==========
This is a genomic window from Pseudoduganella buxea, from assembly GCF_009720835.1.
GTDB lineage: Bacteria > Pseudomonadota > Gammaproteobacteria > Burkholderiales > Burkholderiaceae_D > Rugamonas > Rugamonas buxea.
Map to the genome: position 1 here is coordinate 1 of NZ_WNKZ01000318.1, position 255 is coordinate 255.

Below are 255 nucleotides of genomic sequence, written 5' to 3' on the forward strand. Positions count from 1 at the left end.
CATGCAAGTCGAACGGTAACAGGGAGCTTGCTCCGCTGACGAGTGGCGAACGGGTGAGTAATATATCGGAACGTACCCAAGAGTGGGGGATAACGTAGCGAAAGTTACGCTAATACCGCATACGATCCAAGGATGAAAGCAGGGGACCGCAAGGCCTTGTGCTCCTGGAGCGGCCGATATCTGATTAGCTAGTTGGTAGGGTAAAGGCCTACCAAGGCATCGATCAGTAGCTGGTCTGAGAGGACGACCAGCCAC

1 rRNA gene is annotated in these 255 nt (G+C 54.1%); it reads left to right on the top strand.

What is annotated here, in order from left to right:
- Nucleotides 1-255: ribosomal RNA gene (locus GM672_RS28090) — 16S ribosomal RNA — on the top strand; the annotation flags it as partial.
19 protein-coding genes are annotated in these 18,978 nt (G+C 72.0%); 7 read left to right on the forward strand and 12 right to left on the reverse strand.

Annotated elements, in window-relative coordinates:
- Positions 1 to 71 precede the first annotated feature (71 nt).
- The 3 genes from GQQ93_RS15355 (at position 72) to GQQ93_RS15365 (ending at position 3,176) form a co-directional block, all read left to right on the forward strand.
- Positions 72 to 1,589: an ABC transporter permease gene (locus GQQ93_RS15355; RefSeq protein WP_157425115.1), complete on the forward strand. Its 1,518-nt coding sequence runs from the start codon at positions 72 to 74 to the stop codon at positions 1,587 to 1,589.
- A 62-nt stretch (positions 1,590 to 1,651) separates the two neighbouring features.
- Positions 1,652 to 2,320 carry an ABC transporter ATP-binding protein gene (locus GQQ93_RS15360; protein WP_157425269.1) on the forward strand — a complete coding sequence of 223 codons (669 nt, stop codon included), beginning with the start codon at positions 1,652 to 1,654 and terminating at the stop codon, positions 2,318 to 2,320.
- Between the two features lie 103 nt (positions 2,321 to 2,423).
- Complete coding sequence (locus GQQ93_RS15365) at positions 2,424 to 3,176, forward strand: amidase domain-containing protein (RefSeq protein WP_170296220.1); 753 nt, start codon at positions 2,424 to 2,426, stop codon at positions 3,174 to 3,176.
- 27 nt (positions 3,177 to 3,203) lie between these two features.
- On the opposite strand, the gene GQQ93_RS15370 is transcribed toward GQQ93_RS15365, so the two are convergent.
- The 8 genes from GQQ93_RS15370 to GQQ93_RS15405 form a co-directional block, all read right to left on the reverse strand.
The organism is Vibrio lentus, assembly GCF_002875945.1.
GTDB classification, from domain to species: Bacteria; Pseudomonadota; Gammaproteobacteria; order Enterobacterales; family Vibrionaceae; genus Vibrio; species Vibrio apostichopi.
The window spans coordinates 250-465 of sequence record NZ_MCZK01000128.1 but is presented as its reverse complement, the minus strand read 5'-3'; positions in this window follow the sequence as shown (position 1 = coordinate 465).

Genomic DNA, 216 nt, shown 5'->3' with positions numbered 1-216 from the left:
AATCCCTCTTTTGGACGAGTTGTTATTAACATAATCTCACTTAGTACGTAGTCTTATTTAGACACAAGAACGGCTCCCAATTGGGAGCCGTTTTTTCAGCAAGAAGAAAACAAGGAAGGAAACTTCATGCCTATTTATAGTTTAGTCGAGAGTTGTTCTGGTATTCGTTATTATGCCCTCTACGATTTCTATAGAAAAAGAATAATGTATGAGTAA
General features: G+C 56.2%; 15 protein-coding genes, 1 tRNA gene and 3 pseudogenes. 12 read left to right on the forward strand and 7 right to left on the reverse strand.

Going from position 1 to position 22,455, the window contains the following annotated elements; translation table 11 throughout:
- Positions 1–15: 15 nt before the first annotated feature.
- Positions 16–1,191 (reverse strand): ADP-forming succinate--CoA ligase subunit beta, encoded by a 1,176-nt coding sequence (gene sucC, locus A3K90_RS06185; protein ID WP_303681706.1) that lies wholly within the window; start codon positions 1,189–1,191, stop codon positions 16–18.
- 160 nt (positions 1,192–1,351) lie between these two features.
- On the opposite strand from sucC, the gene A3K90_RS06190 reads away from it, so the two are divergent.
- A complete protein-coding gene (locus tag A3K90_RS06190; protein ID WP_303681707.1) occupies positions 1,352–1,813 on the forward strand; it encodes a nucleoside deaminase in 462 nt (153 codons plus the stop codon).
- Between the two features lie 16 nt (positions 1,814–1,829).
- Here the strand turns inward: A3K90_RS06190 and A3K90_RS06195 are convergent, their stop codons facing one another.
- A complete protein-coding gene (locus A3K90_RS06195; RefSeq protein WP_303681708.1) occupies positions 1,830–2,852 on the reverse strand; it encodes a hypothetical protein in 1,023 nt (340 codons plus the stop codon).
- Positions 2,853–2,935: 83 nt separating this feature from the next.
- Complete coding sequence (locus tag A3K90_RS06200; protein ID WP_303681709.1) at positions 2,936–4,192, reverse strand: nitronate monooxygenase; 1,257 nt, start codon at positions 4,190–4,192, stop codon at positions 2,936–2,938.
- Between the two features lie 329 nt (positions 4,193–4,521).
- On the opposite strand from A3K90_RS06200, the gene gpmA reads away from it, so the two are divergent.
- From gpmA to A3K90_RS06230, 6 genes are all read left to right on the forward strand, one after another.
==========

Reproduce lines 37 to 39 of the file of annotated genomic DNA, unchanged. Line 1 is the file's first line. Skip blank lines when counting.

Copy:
- Complete coding sequence (locus tag A3K90_RS06200; protein ID WP_303681709.1) at positions 2,936–4,192, reverse strand: nitronate monooxygenase; 1,257 nt, start codon at positions 4,190–4,192, stop codon at positions 2,936–2,938.
- Between the two features lie 329 nt (positions 4,193–4,521).
- On the opposite strand from A3K90_RS06200, the gene gpmA reads away from it, so the two are divergent.